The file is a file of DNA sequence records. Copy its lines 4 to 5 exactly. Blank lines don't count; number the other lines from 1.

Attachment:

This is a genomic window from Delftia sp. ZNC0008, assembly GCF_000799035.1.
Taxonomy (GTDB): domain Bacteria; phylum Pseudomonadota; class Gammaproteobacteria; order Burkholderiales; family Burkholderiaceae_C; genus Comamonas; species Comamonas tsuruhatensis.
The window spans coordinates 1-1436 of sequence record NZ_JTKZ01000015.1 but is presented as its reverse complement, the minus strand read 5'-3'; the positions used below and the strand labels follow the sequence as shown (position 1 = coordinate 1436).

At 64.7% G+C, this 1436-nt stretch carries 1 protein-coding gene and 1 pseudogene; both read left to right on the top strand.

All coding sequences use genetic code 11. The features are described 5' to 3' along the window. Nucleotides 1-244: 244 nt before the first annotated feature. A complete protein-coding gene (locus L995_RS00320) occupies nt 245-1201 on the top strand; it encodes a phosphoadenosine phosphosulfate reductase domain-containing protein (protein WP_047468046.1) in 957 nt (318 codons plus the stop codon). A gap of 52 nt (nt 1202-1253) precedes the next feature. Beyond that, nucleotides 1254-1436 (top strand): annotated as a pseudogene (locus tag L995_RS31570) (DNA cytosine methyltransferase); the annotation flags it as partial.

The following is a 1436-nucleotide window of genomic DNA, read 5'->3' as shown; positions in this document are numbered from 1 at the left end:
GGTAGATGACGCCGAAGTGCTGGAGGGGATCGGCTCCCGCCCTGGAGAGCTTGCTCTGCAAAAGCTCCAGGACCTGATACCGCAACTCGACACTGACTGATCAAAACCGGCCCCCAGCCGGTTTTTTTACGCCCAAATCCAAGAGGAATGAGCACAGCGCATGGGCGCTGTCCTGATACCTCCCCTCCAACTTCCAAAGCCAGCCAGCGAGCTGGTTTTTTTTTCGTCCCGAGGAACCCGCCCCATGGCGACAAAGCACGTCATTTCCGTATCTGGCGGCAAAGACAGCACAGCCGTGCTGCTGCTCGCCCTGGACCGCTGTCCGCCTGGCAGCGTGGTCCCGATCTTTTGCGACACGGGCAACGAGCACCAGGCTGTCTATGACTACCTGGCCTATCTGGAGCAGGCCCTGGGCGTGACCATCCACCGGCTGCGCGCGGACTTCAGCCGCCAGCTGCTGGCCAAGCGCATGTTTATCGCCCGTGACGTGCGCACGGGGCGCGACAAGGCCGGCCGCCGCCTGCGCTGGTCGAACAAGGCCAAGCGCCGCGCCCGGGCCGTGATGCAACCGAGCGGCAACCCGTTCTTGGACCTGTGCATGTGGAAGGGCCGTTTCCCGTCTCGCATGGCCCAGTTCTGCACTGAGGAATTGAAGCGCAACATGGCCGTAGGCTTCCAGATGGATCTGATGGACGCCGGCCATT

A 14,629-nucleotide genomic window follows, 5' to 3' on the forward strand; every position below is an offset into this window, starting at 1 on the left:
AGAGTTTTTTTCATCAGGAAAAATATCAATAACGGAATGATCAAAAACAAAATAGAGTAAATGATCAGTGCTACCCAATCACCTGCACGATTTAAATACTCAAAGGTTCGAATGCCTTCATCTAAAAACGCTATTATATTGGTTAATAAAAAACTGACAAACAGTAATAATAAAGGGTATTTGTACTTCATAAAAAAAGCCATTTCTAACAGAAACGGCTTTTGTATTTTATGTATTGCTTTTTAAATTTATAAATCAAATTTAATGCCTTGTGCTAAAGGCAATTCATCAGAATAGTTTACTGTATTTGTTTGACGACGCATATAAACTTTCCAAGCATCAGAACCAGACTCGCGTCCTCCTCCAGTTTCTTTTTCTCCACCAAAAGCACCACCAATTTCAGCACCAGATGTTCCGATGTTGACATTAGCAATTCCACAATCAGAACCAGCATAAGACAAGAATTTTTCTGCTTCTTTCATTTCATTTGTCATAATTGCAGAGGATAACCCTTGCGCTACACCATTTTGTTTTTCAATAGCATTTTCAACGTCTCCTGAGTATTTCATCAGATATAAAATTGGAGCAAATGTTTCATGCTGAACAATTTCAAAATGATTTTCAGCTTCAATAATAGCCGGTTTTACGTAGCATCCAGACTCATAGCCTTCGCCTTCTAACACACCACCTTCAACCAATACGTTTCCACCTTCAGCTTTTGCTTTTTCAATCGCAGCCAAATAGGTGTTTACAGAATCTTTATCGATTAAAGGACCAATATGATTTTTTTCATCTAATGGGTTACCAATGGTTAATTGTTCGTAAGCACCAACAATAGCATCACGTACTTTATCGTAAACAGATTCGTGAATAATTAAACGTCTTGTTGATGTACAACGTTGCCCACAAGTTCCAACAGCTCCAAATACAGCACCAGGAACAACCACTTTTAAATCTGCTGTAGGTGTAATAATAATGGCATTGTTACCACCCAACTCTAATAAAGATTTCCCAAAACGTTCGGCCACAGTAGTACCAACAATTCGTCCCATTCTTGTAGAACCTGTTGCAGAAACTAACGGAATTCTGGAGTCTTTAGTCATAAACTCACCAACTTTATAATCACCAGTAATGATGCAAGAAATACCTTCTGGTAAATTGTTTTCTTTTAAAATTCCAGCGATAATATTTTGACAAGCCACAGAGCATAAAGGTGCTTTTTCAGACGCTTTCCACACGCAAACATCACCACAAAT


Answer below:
At 64.7% G+C, this 1436-nt stretch carries 1 protein-coding gene and 1 pseudogene; both read left to right on the top strand.

All coding sequences use genetic code 11. The features are described 5' to 3' along the window. Nucleotides 1-244: 244 nt before the first annotated feature. A complete protein-coding gene (locus L995_RS00320) occupies nt 245-1201 on the top strand; it encodes a phosphoadenosine phosphosulfate reductase domain-containing protein (protein WP_047468046.1) in 957 nt (318 codons plus the stop codon). A gap of 52 nt (nt 1202-1253) precedes the next feature. Beyond that, nucleotides 1254-1436 (top strand): annotated as a pseudogene (locus tag L995_RS31570) (DNA cytosine methyltransferase); the annotation flags it as partial.